To compare with existing methods for both binary and survival prediction, we first compare SN_std, SN_std+GN_std and SN_std+rGN_std. We then compare SN_std+rGN_std to XPN (software obtained from https://genome.unc.edu/xpn/) and DWD (software obtained from https://genome.unc.edu/pubsup/dwd/).
Following the simulation model described in Section 2.2, the raw and normalized data from simulations under both scenarios are displayed In Figure 3. Comparing Figure 3C and D, GN_std normalization obtained a near optimal prediction accuracy under scenario 1 (ratio-balanced), but not under scenario 2 (ratio-imbalanced). The ratio-imbalanced situation was corrected by rGN_std (Fig. 3F). Table 1 lists the mean error rate of constructing a prediction model from the training data and predicting the test data (by LDA) using raw data, and data after applying either the GN_std or rGN_std methods based on 1000 simulations. In scenario 1, the error rates of applying GN_std and rGN_std are identical and very close to the Bayes error rate. In scenario 2, GN_std does not perform well due to the imbalanced sample ratios and applying rGN_std greatly improves GN_std.
We compared inter-study performance using raw data, as well as data normalized by the following methods: SN_std, SN_std+GN_std and SN_std+rGN_std to three lung cancer data sets: Bh, Be and Ga. The with-in study prediction in each individual study had nearly perfect performance by either SN_std or SN_std+GN_std, confirming previous reports. We tested three prediction methods: PAM, LDA and KNN. The results were slightly different but similar, so we only report PAM results In Figure 4. The results by LDA and KNN are presented in Supplementary Figures 2 and 3. Figure 4 shows Youden indexes of all three pair-wise inter-study predictions with 5, 10, 50, 100, 200 and 500 genes used in the training set. The four lines 1, 2, 3 and 4 (In Fig. 4A, C, F, G, I and K) stand for raw data, SN_std, SN_std+GN_std and SN_std+rGN_std, respectively. Without any inter-study normalization (Raw), all the inter-study predictions performed poorly with Youden Indexes around 0, which is a result of almost all the samples being predicted into one group (similar to the univariate situation In Fig. 1A). SN_std dramatically improved the inter-platform prediction between Bh and Be, two Affymetrix data sets (Fig. 4A and C). It also improved In Figure 4E and I but not In Figure 4G and K. Overall, SN_std+GN_std improved SN_std, and the results after applying SN_std+rGN_std performed the best for inter-study prediction. For example, In Figure 4G and K, SN_std+rGN_std was the only normalization method which produced satisfying inter-study prediction. We note that the gene-wise normalization in SN_std+rGN_std has utilized class label information in the test data, it poses potential risk of overfitting. However, since the class label information from test data is used only for normalization instead of for model construction, we expect the potential bias to be very minimal.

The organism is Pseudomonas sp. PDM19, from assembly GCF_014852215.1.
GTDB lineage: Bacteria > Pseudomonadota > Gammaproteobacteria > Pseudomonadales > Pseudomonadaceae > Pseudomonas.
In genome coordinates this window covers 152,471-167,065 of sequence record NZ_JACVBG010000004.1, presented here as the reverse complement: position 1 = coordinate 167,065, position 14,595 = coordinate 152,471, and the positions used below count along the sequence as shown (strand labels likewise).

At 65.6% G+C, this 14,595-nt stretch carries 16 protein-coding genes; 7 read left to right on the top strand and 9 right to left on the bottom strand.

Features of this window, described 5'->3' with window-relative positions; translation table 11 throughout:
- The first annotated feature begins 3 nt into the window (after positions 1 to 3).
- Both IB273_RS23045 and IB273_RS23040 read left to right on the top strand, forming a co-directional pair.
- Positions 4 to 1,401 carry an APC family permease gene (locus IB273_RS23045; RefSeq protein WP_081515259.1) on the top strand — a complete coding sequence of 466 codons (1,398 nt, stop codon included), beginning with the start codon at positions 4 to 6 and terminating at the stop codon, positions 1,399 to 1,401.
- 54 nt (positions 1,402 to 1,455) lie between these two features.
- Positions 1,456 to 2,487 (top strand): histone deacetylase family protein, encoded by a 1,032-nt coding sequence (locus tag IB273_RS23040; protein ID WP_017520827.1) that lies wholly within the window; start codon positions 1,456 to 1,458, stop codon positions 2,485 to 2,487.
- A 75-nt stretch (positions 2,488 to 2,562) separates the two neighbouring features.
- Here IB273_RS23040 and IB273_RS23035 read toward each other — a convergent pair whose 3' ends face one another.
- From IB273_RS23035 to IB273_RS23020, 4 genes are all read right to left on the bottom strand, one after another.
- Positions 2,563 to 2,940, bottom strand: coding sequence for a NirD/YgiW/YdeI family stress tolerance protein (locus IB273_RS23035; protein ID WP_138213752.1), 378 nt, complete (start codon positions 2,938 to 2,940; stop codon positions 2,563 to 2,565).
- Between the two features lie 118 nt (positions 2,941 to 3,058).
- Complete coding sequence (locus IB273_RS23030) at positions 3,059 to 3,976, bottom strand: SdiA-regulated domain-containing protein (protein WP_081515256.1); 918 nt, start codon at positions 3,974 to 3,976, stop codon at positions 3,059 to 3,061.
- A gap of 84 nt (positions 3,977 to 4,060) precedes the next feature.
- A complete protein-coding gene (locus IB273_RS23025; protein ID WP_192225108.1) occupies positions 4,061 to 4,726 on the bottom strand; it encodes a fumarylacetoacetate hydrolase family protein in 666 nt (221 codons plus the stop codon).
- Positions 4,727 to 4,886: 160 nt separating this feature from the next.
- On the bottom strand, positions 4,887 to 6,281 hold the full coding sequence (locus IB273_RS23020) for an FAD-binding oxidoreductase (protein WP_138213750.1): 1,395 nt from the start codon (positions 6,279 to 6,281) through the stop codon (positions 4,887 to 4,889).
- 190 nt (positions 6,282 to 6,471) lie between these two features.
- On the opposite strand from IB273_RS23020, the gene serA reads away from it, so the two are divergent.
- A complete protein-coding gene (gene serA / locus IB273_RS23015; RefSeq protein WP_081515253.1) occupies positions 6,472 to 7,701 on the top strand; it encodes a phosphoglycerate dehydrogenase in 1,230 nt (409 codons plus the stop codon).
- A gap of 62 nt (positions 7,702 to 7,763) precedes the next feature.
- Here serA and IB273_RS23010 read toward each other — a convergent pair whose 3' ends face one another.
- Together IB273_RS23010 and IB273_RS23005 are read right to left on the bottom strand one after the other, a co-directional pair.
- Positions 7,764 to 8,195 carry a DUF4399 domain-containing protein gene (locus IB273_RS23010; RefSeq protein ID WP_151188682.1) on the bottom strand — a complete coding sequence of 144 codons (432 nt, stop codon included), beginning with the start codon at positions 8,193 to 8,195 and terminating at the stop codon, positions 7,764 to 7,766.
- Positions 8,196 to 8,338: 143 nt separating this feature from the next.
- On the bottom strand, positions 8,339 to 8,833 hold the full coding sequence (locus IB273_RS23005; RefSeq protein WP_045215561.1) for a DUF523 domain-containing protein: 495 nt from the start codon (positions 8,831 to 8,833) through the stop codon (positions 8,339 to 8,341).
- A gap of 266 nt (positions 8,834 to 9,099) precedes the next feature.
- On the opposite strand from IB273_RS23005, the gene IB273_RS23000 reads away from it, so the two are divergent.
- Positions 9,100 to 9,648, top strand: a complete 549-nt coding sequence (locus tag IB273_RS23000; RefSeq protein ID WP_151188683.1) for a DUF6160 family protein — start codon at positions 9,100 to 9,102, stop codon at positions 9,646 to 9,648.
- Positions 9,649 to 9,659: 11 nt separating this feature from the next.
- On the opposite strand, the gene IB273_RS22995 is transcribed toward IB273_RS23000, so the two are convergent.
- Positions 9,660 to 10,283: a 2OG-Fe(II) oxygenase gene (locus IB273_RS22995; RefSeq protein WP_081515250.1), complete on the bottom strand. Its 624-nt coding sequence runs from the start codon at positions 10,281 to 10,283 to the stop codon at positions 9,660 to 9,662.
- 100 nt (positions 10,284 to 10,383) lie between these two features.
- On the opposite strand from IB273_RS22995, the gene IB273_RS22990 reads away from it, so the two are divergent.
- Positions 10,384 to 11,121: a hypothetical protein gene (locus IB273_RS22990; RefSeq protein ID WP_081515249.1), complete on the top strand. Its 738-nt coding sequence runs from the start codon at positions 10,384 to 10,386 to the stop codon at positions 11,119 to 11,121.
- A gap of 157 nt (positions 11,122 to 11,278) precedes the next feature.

We performed the same comparison for two prostate cancer studies: We and Dh (Fig. 5A and C). Inter-study predictions based on the raw data had the worst performance and all other normalization methods provided some improvement. Overall, SN_std+rGN_std has the best prediction accuracy rate and it achieves a 100% accuracy rate when in Dh => We, shown by line 4 In Figure 5C. Similar results of this inter-study evaluation by LDA and KNN are presented in Supplementary Figures 4 and 5.
For a side-by-side comparison, we added XPN and DWD for comparison in the lung and prostate cancer data. In four of the six lung cancer inter-study prediction pairs (Fig. 4B, D, F and J), XPN, DWD and SN_std+rGN_std performed similarly. In the other two prediction pairs (Fig. 4H and L), DWD performed poorly and XPN slightly outperformed SN_std+rGN_std. For Dh => We prediction in prostate cancer (Fig. 5C), DWD continued to perform poorly while SN_std+GN_std outperformed XPN.